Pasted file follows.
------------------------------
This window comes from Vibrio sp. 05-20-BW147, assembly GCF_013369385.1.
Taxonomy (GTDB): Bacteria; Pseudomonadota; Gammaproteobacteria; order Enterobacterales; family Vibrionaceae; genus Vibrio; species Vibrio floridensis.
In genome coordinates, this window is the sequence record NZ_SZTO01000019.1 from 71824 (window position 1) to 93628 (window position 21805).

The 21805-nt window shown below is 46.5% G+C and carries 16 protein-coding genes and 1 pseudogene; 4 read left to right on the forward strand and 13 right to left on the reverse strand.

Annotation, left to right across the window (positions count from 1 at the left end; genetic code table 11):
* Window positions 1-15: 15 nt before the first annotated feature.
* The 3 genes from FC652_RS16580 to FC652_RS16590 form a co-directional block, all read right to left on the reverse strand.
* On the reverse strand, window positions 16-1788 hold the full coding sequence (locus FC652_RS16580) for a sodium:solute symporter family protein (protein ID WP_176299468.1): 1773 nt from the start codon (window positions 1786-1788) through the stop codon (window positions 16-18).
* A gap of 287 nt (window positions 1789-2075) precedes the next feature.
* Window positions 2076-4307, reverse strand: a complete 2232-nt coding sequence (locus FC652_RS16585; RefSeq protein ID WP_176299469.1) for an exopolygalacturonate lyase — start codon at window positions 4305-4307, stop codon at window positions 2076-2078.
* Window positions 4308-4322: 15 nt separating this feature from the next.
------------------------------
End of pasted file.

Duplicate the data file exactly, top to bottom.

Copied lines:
This window comes from Vibrio sp. 05-20-BW147, assembly GCF_013369385.1.
Taxonomy (GTDB): Bacteria; Pseudomonadota; Gammaproteobacteria; order Enterobacterales; family Vibrionaceae; genus Vibrio; species Vibrio floridensis.
In genome coordinates, this window is the sequence record NZ_SZTO01000019.1 from 71824 (window position 1) to 93628 (window position 21805).

The 21805-nt window shown below is 46.5% G+C and carries 16 protein-coding genes and 1 pseudogene; 4 read left to right on the forward strand and 13 right to left on the reverse strand.

Annotation, left to right across the window (positions count from 1 at the left end; genetic code table 11):
* Window positions 1-15: 15 nt before the first annotated feature.
* The 3 genes from FC652_RS16580 to FC652_RS16590 form a co-directional block, all read right to left on the reverse strand.
* On the reverse strand, window positions 16-1788 hold the full coding sequence (locus FC652_RS16580) for a sodium:solute symporter family protein (protein ID WP_176299468.1): 1773 nt from the start codon (window positions 1786-1788) through the stop codon (window positions 16-18).
* A gap of 287 nt (window positions 1789-2075) precedes the next feature.
* Window positions 2076-4307, reverse strand: a complete 2232-nt coding sequence (locus FC652_RS16585; RefSeq protein ID WP_176299469.1) for an exopolygalacturonate lyase — start codon at window positions 4305-4307, stop codon at window positions 2076-2078.
* Window positions 4308-4322: 15 nt separating this feature from the next.